For one, we put out tons and tons of damage. Seeing 200k+ DPS isn't unusual for me on certain fights, like Heroic Stone Guard, or Wind Lord. Even on Will of the Emperor I can manage to squeak into the top three for damage done and not to mention the unbelievable healing numbers I get from Light's Hammer, Sacred Shield and Seal of Insight. Word of Glory becoming a cool-down has lowered its overall numbers, but it's certainly a life-saver at times, healing me for nearly 50% of my health with a 5-stack of Bastion.

And I hope I'm not the only one swapping glyphs and talents in and out just about every fight to optimize my play-style for that particular boss. Suffice it to say, paladin tanking is unbelievably fun right now. I have half an article written as an introduction to Paladin tanking that I'll be posting shortly.

The raids continue apace, bosses die, they drop purples, and we move on. Heart of Fear continues to impress, though the bugs (get it?) are frustrating, especially when they keep us stagnant when we should  be progressing. Last night, Wind Lord kept enraging because Recklessness failed to stack on the boss despite a number of different things we tried, and we finally gave up and went to bed only to find a blue post on the bug-report that it is, indeed, a bug.

It's one thing for a raid to fail because we misunderstand a mechanic or lack the gear, or whatever, but to fail to a bug after hours of attempts is just plain frustrating on a helpless level. Especially since it's a new bug introduced after a number of guilds had already killed the boss so we're working with a handicap at this point.

To further the point, there is the humiliation - hyperbole, to say the least, but I can think of no better word -  the embarrassment of having to go in and clear the second half of Heart of Far on LFR before I've even gotten to see the Empress or the Amber-Shaper on normal-modes. It distresses me - but it also motivates me to push ahead and try for more this week. Though, of course, this week, we venture back into Mogu'shan for some Heroic raiding, but I hope we'll be able to make things work in Heart of Fear as well.

We'll see.

Heart of Fear
Despite the bugs (heh) mentioned above, the raid itself is quite fun. Vizir and Blade Lord are both good fights and continue the strand of personal responsibility and execution that Mogu'shan began. If you as a raider are asleep at the wheel, it's going to be difficult to carry you or to kill the boss at least in this phase of the tier. Garalon took a bit of doing, but we did kill him twice - coming excruciatingly close at times before wiping to the enrage. My favorite wipe was the one where he went immune with a single hit-point left on a leg while he had less than 2% health left. Did you know his enrage Crush goes through immunities? Heart-breaking. He died the next night without too much of a bother.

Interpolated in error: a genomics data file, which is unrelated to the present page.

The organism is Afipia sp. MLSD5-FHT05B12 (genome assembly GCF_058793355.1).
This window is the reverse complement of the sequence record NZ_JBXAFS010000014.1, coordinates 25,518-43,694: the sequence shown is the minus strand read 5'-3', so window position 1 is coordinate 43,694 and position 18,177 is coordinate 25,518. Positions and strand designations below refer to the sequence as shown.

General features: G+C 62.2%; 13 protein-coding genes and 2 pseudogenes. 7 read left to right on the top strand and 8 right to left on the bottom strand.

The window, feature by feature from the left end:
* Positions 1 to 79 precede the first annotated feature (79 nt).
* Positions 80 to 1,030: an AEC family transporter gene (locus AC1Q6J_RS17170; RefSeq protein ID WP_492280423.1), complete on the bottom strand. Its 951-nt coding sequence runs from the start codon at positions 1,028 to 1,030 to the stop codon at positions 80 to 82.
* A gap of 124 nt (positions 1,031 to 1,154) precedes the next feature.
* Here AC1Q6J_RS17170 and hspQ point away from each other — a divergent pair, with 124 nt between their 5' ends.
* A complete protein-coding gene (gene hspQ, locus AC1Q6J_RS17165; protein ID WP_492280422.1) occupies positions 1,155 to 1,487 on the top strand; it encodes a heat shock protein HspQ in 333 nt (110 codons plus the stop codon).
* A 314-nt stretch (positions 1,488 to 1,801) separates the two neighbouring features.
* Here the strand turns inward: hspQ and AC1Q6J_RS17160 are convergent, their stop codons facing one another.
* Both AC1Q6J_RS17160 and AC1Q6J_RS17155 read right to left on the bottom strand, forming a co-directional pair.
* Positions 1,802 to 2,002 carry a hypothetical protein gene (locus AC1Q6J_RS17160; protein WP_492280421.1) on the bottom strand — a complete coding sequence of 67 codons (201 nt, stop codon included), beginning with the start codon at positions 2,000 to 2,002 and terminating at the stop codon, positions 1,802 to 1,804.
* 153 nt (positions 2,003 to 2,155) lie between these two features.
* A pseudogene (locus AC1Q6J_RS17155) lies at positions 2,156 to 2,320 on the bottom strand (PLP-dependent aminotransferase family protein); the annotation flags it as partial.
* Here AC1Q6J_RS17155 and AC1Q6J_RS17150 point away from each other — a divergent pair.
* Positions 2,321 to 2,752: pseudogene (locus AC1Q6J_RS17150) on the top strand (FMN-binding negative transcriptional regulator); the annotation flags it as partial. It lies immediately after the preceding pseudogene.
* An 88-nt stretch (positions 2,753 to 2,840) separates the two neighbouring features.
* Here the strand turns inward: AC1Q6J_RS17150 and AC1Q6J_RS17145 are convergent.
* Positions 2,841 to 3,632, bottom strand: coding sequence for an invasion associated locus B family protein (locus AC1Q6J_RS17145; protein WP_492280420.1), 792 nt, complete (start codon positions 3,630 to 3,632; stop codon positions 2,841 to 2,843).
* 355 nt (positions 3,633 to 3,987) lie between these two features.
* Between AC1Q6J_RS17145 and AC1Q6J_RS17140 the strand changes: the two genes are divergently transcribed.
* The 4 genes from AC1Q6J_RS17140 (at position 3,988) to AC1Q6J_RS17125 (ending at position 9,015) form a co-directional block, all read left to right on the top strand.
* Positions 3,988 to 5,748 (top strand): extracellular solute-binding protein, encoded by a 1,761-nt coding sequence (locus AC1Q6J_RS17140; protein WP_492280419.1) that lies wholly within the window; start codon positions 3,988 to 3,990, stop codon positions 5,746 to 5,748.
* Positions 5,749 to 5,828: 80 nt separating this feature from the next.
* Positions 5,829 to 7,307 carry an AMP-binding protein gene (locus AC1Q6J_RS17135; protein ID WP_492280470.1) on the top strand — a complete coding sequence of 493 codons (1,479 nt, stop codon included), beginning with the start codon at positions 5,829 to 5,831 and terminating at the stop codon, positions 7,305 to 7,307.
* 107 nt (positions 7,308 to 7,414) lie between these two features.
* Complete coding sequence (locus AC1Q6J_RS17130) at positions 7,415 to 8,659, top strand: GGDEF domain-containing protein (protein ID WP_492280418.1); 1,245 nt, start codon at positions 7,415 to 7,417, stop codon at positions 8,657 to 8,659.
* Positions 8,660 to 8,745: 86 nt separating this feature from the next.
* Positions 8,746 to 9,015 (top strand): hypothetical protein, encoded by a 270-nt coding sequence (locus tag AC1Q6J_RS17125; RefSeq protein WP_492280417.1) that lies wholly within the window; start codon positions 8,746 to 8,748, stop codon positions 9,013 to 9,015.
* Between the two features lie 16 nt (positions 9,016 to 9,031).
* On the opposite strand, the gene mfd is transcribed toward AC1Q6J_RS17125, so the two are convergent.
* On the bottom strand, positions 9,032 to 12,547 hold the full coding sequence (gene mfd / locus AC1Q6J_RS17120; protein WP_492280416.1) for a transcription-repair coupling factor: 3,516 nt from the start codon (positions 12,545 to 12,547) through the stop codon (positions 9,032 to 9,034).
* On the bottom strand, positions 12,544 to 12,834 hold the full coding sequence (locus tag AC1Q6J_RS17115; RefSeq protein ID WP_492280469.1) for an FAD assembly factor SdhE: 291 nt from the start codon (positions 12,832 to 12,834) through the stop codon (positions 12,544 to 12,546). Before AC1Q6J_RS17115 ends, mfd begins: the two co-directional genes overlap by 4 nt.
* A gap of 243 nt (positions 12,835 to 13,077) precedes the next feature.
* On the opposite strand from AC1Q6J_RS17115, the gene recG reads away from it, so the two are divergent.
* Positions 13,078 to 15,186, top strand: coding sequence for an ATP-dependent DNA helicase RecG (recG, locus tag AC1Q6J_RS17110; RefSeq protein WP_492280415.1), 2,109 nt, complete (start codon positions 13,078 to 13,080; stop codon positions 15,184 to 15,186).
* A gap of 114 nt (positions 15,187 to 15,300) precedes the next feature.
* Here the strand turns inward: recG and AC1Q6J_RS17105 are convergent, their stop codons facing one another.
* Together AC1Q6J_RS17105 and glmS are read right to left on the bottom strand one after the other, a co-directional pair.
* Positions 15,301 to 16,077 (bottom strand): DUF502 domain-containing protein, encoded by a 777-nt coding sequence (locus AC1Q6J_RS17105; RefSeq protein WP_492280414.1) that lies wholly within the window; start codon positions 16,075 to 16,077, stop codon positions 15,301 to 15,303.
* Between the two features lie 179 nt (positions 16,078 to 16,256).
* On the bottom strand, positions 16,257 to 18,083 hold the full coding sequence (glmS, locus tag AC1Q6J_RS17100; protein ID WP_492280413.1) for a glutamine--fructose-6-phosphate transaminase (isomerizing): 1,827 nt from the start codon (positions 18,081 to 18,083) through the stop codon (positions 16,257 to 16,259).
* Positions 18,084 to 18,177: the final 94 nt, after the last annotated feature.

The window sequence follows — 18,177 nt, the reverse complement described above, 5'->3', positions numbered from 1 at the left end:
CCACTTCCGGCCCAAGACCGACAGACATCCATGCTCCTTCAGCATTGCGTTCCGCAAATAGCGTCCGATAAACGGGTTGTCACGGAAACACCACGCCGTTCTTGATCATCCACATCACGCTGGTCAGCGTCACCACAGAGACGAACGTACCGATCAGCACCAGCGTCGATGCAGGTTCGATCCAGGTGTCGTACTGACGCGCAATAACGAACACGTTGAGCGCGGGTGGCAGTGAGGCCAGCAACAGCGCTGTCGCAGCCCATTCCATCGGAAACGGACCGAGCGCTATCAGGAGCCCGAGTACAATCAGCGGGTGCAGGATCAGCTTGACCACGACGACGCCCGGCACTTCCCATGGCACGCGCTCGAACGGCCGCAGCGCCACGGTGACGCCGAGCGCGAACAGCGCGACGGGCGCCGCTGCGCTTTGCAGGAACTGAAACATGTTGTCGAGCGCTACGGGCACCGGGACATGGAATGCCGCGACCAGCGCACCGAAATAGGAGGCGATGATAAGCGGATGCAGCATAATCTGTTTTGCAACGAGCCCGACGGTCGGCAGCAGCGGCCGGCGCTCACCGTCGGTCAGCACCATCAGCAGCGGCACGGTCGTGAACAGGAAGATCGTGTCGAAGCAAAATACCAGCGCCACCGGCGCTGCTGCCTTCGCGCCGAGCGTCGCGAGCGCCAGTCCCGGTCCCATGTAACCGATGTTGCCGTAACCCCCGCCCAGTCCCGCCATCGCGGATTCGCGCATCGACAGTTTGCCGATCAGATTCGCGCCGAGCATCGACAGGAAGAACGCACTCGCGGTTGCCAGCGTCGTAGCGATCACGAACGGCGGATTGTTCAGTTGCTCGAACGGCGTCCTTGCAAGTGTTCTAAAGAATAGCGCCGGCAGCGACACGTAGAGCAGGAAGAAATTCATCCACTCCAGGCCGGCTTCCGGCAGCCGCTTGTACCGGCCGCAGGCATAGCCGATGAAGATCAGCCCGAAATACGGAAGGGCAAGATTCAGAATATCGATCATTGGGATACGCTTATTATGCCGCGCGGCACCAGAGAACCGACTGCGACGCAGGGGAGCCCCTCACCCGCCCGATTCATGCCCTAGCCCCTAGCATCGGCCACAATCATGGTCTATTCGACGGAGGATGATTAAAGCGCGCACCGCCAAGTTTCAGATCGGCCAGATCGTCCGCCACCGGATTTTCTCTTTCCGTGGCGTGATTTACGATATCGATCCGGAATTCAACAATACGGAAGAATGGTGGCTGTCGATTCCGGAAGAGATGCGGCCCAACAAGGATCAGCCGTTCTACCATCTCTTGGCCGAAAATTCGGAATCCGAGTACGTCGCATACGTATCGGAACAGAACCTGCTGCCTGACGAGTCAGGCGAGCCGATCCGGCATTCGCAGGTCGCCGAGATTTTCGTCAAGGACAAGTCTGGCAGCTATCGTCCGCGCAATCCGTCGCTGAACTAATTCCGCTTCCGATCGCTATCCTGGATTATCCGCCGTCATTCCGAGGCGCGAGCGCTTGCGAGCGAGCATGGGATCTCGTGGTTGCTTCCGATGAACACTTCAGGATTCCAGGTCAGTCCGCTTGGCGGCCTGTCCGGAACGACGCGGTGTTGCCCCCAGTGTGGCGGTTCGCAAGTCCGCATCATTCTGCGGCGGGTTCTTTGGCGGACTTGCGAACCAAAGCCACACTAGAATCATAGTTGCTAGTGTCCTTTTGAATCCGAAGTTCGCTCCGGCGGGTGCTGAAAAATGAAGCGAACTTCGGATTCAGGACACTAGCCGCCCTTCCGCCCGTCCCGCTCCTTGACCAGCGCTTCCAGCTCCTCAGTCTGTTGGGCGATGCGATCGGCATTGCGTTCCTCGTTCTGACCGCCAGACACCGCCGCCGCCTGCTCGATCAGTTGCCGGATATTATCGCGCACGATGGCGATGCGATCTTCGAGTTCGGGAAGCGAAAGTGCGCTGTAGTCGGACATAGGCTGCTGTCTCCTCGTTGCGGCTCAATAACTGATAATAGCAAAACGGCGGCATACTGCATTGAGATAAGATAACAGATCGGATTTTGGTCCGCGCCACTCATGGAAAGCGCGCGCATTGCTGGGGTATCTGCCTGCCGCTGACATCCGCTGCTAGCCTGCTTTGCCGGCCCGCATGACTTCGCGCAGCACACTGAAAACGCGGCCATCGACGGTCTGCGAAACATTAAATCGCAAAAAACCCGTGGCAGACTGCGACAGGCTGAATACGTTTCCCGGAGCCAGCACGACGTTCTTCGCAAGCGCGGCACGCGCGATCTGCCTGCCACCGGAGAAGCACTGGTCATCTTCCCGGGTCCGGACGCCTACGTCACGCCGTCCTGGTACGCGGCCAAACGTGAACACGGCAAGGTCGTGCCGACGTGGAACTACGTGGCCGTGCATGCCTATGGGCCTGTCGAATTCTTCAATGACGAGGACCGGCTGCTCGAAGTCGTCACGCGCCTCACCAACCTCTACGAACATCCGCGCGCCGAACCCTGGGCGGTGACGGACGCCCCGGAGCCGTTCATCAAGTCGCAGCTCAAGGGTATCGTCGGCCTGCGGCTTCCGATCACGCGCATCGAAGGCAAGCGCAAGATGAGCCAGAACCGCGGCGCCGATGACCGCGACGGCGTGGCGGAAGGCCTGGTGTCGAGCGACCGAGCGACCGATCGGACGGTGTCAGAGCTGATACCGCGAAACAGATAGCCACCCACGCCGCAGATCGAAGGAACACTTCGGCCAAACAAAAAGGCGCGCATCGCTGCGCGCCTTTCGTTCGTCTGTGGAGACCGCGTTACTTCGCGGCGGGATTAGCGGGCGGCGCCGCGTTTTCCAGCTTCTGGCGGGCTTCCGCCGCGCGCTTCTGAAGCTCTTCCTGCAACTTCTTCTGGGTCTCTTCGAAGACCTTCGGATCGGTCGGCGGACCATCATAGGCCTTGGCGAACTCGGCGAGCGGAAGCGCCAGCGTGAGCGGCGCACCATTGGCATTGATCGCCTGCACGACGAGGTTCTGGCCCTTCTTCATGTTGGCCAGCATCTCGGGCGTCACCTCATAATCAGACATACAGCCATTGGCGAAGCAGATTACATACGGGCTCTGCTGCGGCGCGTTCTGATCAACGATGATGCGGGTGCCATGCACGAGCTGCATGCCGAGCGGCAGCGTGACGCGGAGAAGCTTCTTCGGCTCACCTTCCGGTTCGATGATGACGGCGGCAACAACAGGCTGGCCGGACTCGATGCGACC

That's two out of three excellent raids already and tonight, Terrace opens up. I'm disappointed not to be going in there at 7:00pm server tonight, but such is the way of things. Perhaps next week if we manage to kill the Empress this week - though that seems remarkably optimistic. This staggered release was excellent, but for this two-week buffer between Heart of Fear and Terrace - I feel that another four-week gap would have been excellent, and it would give guilds the time to kill all normal modes and get a couple of heroic kills in before focusing on Terrace.

Content is coming too fast - and 5.1 is on the horizon! Perhaps I'm getting too old for this.

And lastly, I was made a full member about a month ago. I don't know if I mentioned it or not, I don't think I did, but there we go. It might seem amusing, but I was a bit nervous - I know I'm a good player, but I don't know that I'm great and part of the nerves came from knowing that I had nowhere to go if I didn't cut it here. Regardless, I'm very glad to be in Occasional Excellence, and very glad that I made the cut. One of the big reasons for this change was that I had issued a challenge to myself - could I play well enough to be in a hardcore guild and remain, if not on the cutting-edge, then in the vanguard of raiding guilds? The answer, I suppose, is that I can. It's gratifying.

As one of my favorite Sandman comics said about falling from mountains, "Sometimes you wake up. Sometimes the fall kills you. And sometimes, when you fall, you fly."